I said it before Russia invaded, during the invasion, and I’ll say it again: NATO should intervene in Ukraine to stop this genocide of the Ukrainian people.
I have already intervened and signed a contract to “never to betray the Ukrainian people”, but alone, I am not enough – I need help.
When I volunteered to defend our country after 9/11, I fought alongside our NATO allies in Afghanistan as they honored their commitment to defend us after we were attacked. Ukraine was there, too, as part of the International Security Assistance Force. When America pulled out of Afghanistan, and left our allies hanging, literally, off planes, desperate for someone to save them from being occupied by an army of terrorists that blocked humanitarian aid as a negotiation tactic, starving millions – like Russia does today – Ukraine was there to help. As reported in Canada’s Globe and Mail: “The evacuees said they were stunned that Ukrainian troops had taken risks to save them that Canadian and U.S. forces had not.
After Russia occupied Crimea in 2014, violating the agreement of the Budapest Memorandum whose first article states Russia must: “Respect Ukrainian independence and sovereignty in the existing borders”–again–our nation’s government leaders failed to honor our collective commitment to protect Ukrainians, after they sacrificed their own safety to lessen the risk of global nuclear war by removing nuclear weapons from their soil. And today, Ukrainians are forced to sacrifice themselves, so that the world can continue to profit off of a Russian economy that spends its euros, yuan, and dollars on funding more war crimes, day after day.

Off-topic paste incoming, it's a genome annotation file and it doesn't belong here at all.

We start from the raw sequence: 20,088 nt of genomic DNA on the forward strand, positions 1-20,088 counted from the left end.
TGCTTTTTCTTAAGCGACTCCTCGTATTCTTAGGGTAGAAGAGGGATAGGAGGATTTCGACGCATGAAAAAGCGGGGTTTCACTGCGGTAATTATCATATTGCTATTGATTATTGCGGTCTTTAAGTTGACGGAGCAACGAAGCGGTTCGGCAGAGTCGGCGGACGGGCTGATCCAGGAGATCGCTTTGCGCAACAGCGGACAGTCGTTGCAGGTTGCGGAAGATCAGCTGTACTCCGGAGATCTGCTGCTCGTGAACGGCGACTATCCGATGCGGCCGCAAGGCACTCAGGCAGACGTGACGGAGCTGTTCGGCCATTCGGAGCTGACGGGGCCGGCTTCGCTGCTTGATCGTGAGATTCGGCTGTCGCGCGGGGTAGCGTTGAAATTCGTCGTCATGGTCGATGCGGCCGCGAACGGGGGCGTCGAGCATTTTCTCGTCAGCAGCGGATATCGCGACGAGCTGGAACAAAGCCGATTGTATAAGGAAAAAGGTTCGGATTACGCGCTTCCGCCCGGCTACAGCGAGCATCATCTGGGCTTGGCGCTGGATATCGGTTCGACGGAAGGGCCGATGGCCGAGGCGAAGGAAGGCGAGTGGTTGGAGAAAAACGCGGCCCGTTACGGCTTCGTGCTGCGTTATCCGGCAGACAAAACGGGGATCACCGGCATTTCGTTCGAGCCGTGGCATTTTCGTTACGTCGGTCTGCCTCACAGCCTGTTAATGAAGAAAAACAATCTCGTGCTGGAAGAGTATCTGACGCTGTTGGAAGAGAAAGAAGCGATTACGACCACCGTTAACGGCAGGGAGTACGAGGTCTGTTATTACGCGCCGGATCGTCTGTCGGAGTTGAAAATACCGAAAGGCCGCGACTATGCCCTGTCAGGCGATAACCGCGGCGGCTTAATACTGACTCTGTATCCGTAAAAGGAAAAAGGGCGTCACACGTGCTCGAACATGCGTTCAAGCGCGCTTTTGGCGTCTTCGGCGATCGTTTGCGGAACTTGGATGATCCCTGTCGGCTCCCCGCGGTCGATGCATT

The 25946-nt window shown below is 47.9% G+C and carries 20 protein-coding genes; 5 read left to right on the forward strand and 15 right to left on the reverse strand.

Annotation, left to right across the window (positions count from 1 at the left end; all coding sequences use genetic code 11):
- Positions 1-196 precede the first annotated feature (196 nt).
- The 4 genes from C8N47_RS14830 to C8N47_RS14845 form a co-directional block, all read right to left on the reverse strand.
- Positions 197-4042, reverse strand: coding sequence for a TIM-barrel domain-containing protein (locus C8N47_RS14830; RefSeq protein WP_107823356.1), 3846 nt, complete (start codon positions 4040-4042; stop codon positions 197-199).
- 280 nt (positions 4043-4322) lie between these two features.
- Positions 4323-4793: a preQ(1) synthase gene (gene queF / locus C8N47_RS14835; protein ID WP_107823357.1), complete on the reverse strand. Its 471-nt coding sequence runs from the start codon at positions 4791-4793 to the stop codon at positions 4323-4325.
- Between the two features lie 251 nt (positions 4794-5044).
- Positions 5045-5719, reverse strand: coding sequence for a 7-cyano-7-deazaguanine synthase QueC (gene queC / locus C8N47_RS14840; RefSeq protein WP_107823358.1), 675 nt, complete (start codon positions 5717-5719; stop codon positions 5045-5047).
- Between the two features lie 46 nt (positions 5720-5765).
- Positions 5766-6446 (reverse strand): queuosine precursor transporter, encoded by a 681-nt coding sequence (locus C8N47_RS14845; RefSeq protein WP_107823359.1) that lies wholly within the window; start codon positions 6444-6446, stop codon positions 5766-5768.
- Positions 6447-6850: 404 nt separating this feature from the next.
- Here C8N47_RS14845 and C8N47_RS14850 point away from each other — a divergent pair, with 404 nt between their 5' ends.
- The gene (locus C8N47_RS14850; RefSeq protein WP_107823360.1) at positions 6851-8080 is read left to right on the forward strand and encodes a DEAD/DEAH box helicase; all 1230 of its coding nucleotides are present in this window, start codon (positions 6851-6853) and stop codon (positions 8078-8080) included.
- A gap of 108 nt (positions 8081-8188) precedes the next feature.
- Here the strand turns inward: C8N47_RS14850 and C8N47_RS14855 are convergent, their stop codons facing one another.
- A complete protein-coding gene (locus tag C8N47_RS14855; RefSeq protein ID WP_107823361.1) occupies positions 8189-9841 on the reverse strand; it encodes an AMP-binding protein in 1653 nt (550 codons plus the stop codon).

We have heard all the arguments. “Ukraine is not part of NATO”, and even if it were, it does not appear our leaders would have honored that piece of paper either. Words are merely words unless they are enforced, and nobody is forcing anyone to help someone else. On paper, NATO members are obliged to act if one of its members is attacked, but it does not keep NATO from acting on its own, separately or collectively. Similarly, no UN mandate is needed for a country to defend itself, and any country is free to come to the aid of another country under attack. Nuclear weapons? By being afraid of their use, after using our own, we are only encouraging more states to acquire them; thus, we increase the risk of nuclear war, as more players rationally seek to protect themselves against Russian (and perhaps Chinese) aggression by threatening mutually-assured destruction with their own nuclear weapons.
What I am left pondering here in Ukraine is something more fundamental – about what it means to be a human among other groups of humans, some more like me than others, in ways visible and invisible. Are we all on the same side? If some of you are going to continue funding the attacks on my Ukrainian friends, so that you can live in luxury, safe from harm, why should someone like me, or any of us, fight to protect someone like you?
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